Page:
The Data Analytics Handbook: CEOs and Managers

In a previous blog post we looked at the ebook of interviews with data analysts and data scientists put together by Liou, Tao and Lin.

In this blog post we look at the second book in the series titled The Data Analytics Handbook CEOs and Managers.

The Data Analytics Handbook CEOs and Managers

The Data Analytics Handbook CEOs and Managers

What are managers looking for in a Data Analyst and a Data Science position, what skills do they require and how do they define and compare these positions within a business?

Top 5 Findings

Like the previous ebook, it opens with the top 5 take aways from the interviews, which were:

  • The information revolution is real.
  • Data analytics is becoming increasingly accessible.
  • Do your own projects to break into the industry.
  • Statistics is more important than programming.
  • The most important skill is being able to ask the right questions.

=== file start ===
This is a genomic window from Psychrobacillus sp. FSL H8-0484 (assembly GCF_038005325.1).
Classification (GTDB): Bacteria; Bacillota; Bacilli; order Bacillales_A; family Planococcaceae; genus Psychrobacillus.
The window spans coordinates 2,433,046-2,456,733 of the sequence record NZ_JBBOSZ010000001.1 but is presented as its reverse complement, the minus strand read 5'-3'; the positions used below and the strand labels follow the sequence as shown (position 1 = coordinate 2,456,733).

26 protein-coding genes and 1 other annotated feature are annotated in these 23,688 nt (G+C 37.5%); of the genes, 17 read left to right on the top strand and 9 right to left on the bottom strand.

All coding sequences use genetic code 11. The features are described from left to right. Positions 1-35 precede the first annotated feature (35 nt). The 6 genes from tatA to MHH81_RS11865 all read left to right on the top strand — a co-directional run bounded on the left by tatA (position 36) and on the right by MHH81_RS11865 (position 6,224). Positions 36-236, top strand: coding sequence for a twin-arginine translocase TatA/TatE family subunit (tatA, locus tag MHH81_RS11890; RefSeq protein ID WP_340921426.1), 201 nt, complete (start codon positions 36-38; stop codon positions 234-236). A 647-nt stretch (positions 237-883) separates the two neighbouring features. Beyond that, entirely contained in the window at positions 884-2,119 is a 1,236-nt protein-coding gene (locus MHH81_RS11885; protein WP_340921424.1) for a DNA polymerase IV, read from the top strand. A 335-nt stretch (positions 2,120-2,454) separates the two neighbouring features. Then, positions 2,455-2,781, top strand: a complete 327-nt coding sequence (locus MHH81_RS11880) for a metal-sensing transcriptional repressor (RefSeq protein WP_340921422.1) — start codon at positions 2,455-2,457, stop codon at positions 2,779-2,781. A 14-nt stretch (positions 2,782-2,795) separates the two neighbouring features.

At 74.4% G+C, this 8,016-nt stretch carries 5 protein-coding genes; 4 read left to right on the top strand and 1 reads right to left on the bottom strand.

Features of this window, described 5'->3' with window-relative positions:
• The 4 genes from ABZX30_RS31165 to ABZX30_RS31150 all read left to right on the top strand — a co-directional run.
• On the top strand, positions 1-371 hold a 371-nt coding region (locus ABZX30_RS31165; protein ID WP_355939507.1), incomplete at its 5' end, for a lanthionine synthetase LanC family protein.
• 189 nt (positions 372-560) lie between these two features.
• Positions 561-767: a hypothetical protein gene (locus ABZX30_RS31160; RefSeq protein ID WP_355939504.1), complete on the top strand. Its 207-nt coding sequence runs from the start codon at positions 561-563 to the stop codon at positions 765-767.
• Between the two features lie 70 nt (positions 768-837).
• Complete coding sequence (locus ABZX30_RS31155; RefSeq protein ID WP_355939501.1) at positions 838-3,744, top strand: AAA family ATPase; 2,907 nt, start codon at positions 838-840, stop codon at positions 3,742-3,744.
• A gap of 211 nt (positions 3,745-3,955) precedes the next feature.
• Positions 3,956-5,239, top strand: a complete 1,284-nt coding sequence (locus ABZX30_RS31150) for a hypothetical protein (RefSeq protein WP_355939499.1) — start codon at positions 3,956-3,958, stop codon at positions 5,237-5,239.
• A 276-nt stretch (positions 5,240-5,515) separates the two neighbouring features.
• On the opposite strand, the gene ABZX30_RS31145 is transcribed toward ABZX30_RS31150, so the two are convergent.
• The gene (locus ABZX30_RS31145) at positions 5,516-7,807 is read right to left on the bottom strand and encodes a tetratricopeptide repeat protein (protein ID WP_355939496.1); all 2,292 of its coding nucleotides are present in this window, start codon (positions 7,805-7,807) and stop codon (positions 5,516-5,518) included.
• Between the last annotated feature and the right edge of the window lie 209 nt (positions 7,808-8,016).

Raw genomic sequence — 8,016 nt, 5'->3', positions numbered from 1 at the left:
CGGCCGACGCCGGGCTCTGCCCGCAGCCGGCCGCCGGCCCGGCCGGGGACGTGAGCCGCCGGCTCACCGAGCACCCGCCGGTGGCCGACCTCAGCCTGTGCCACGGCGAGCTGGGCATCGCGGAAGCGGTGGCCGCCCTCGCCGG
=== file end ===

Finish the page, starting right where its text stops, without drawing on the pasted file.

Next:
I think that last point is quite understated. A word repeated over and over again was curiosity. Interviewees stressed that technical skills like statistics and SQL can be taught, but curiosity and a love of data are innate.

Interviewees

The ebook is 43 pages long and again you will be able to read it very quickly. There are 9 interviewees from 8 companies, specifically:

My favorite interviews were with Dean Abbott and David Gerster, perhaps because I took the most notes. Below are some key points from my notes taken from across the interviews.

  • You can get a long way by counting and summing things, model building can be expensive.
  • An analysis that does not turn into a decision in the business is basically a waste of time.
  • When working or presenting work focus on the beginning (framing) and end of the problem (recommended actions).
  • Data Analysts answer questions with provided data, Data Analysts define the problem and collect the data and deliver answers.
  • Think about domains where business decision making is driven by intuition, they are ripe for disruption (sports, fashion, etc.)

Resources and books are not mentioned enough in these interviews. Dean did list off a few books he recommends, which were:

I recommend this quick read to any aspiring data scientists looking for insight from leaders in the industry.

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